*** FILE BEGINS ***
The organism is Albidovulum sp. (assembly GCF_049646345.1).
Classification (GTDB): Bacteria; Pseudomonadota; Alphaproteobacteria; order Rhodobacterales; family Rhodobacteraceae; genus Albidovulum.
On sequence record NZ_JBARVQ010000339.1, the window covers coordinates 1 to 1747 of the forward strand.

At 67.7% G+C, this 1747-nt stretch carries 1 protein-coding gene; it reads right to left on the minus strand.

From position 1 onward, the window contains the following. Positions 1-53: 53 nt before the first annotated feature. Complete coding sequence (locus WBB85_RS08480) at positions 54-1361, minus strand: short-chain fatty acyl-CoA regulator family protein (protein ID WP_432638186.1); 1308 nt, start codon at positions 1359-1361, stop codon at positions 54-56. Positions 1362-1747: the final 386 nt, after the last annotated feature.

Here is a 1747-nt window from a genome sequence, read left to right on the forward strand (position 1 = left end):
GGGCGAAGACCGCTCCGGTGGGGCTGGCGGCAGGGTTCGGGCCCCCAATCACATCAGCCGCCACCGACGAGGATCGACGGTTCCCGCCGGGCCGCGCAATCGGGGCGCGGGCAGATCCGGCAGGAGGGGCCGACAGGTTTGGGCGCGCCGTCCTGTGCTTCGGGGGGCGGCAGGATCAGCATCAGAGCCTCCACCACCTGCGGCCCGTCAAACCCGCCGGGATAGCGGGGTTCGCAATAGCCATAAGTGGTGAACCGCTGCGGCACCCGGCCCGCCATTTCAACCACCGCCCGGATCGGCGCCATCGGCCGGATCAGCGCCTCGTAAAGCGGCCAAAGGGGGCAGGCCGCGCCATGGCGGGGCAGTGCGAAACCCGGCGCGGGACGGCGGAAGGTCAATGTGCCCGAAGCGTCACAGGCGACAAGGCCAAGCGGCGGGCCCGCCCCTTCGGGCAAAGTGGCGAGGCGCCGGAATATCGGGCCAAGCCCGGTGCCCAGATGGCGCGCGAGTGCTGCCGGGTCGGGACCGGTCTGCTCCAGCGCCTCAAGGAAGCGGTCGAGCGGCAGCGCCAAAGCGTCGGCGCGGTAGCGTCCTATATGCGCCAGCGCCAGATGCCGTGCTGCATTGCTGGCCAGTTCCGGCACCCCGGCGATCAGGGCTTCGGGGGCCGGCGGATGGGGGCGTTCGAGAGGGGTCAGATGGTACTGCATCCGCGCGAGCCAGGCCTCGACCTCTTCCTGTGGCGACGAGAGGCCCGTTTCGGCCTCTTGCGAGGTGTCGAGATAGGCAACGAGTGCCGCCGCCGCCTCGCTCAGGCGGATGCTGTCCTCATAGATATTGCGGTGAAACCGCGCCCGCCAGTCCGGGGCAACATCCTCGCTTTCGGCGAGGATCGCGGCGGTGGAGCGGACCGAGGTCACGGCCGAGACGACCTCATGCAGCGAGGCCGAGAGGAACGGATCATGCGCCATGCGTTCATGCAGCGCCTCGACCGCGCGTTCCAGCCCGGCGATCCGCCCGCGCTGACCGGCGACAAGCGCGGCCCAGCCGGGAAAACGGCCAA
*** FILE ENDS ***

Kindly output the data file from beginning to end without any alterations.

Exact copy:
The organism is Albidovulum sp. (assembly GCF_049646345.1).
Classification (GTDB): Bacteria; Pseudomonadota; Alphaproteobacteria; order Rhodobacterales; family Rhodobacteraceae; genus Albidovulum.
On sequence record NZ_JBARVQ010000339.1, the window covers coordinates 1 to 1747 of the forward strand.

At 67.7% G+C, this 1747-nt stretch carries 1 protein-coding gene; it reads right to left on the minus strand.

From position 1 onward, the window contains the following. Positions 1-53: 53 nt before the first annotated feature. Complete coding sequence (locus WBB85_RS08480) at positions 54-1361, minus strand: short-chain fatty acyl-CoA regulator family protein (protein ID WP_432638186.1); 1308 nt, start codon at positions 1359-1361, stop codon at positions 54-56. Positions 1362-1747: the final 386 nt, after the last annotated feature.

Here is a 1747-nt window from a genome sequence, read left to right on the forward strand (position 1 = left end):
GGGCGAAGACCGCTCCGGTGGGGCTGGCGGCAGGGTTCGGGCCCCCAATCACATCAGCCGCCACCGACGAGGATCGACGGTTCCCGCCGGGCCGCGCAATCGGGGCGCGGGCAGATCCGGCAGGAGGGGCCGACAGGTTTGGGCGCGCCGTCCTGTGCTTCGGGGGGCGGCAGGATCAGCATCAGAGCCTCCACCACCTGCGGCCCGTCAAACCCGCCGGGATAGCGGGGTTCGCAATAGCCATAAGTGGTGAACCGCTGCGGCACCCGGCCCGCCATTTCAACCACCGCCCGGATCGGCGCCATCGGCCGGATCAGCGCCTCGTAAAGCGGCCAAAGGGGGCAGGCCGCGCCATGGCGGGGCAGTGCGAAACCCGGCGCGGGACGGCGGAAGGTCAATGTGCCCGAAGCGTCACAGGCGACAAGGCCAAGCGGCGGGCCCGCCCCTTCGGGCAAAGTGGCGAGGCGCCGGAATATCGGGCCAAGCCCGGTGCCCAGATGGCGCGCGAGTGCTGCCGGGTCGGGACCGGTCTGCTCCAGCGCCTCAAGGAAGCGGTCGAGCGGCAGCGCCAAAGCGTCGGCGCGGTAGCGTCCTATATGCGCCAGCGCCAGATGCCGTGCTGCATTGCTGGCCAGTTCCGGCACCCCGGCGATCAGGGCTTCGGGGGCCGGCGGATGGGGGCGTTCGAGAGGGGTCAGATGGTACTGCATCCGCGCGAGCCAGGCCTCGACCTCTTCCTGTGGCGACGAGAGGCCCGTTTCGGCCTCTTGCGAGGTGTCGAGATAGGCAACGAGTGCCGCCGCCGCCTCGCTCAGGCGGATGCTGTCCTCATAGATATTGCGGTGAAACCGCGCCCGCCAGTCCGGGGCAACATCCTCGCTTTCGGCGAGGATCGCGGCGGTGGAGCGGACCGAGGTCACGGCCGAGACGACCTCATGCAGCGAGGCCGAGAGGAACGGATCATGCGCCATGCGTTCATGCAGCGCCTCGACCGCGCGTTCCAGCCCGGCGATCCGCCCGCGCTGACCGGCGACAAGCGCGGCCCAGCCGGGAAAACGGCCAA